An illegal liability release is the source of a complaint against The Leland Stanford Junior University. The organization apparently failed to comply with some very basic requirements of the Fair Credit Reporting Act.
We have mentioned in a previous blog that it is illegal to insert a liability release into your application process.
From the case Stanford University class action lawsuit richard-v-the-leland-stanford-junior-university
“The authorization and disclosure form must be executed and signed by the applicant prior to an employer requesting or conducting a background check. Importantly, no extraneous information can be attached or included on the consent form. The authorization and disclosure must stand-alone.”
Here, Defendant is alleged to have included extraneous information including, but not limited to, a release of liability.
“In violation of 15 U.S.C. §1681b(b)(2)(A)(i), Defendant has unlawfully inserted liability release provisions into its standard application form purporting to grant Defendant the authority to obtain and use consumer report information for employment purposes for Plaintiff and all Proposed Class Members. The FCRA prohibits this practice and requires that forms granting the authority to access and use consumer report information for employment purposes be stand-alone forms, and not include any additional information or agreements. Defendant’s decision to include liability release provisions in its standard application form is contrary to the plain language of the statute and unambiguous regulatory guidance from the Federal Trade Commission (“FTC”).” (Paragraph 21)
Since the Authorization was alleged to have been illegal it follows that the defendant is alleging that the Defendant subsequently obtained consumer reports in violation of pertinent law.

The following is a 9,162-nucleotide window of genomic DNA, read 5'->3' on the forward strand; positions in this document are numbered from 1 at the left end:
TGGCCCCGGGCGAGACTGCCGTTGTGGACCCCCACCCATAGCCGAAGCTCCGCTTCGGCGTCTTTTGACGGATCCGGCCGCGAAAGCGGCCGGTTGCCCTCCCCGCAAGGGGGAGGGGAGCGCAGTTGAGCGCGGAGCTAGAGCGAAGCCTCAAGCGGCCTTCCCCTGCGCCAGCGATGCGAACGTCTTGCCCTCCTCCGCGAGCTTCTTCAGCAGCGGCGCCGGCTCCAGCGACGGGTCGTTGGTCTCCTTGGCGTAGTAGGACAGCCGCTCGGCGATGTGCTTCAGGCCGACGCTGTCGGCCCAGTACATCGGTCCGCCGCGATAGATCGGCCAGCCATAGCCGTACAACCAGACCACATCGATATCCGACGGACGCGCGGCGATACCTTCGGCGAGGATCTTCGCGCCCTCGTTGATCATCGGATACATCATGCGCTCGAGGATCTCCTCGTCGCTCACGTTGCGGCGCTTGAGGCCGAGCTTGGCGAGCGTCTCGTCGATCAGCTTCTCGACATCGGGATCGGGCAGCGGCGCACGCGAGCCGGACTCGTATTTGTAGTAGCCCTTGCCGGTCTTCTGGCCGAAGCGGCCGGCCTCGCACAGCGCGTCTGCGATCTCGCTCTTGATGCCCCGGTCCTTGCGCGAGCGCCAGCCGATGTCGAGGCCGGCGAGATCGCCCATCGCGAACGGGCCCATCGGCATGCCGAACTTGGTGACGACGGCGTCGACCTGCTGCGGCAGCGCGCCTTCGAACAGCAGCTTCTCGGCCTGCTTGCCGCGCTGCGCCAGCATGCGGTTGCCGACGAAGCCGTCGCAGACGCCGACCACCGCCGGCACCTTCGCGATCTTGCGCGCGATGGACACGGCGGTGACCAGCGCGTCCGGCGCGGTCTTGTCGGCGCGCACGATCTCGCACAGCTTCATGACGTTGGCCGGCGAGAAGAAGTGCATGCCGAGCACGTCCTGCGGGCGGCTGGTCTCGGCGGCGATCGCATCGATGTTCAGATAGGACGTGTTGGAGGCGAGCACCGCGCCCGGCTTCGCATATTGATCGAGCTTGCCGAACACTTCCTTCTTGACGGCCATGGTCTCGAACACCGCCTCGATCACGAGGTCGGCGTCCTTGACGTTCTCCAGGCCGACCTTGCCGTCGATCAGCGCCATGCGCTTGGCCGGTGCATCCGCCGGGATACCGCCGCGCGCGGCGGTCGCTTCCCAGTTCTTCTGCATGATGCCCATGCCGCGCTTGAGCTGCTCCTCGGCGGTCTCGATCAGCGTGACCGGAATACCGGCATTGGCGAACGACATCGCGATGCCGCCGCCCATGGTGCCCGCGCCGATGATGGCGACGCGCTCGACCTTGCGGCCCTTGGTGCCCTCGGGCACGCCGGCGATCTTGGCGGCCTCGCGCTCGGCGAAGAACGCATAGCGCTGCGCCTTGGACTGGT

“In violation of 15 U.S.C.§ 168lb(b)(2)(A)(ii), Defendant has obtained consumer reports regarding Plaintiff and all Proposed Class Members without proper authorization because the authorization and disclosure forms failed to comply with the requirements of the FCRA.” (Paragraph 22)
And, what’s the big deal? The defendant is seeking damages of $1,000 for each violation. You think your organization is too small to be concerned? Suppose you have an illegal Disclosure/ Authorization Form. And suppose there are 20 people in the past two years who find a plaintiff attorney. That is a possible $20,00 penalty plus legal expenses.
What did the illegal notice look like in this situation? From the case, this is the way it read:
“Defendant’s standard application form states: “I authorize a thorough investigation of my prior employment, education background, criminal record, and where applicable to a position, credit check and/or driving record. I agree to cooperate in such an investigation, to execute any consent forms required in connection with those investigations, and release from all liability and responsibility all persons or entities requesting or supplying such information. I understand that employment is conditional based on investigation results.”
We have the technology to keep you out of trouble. Give us a call if you wish to discuss. Our on-line process is called QuickApp and provides an applicant all the required forms. The completed QuickApp is then maintained in the applicant’s record in our system. It is really quite simple.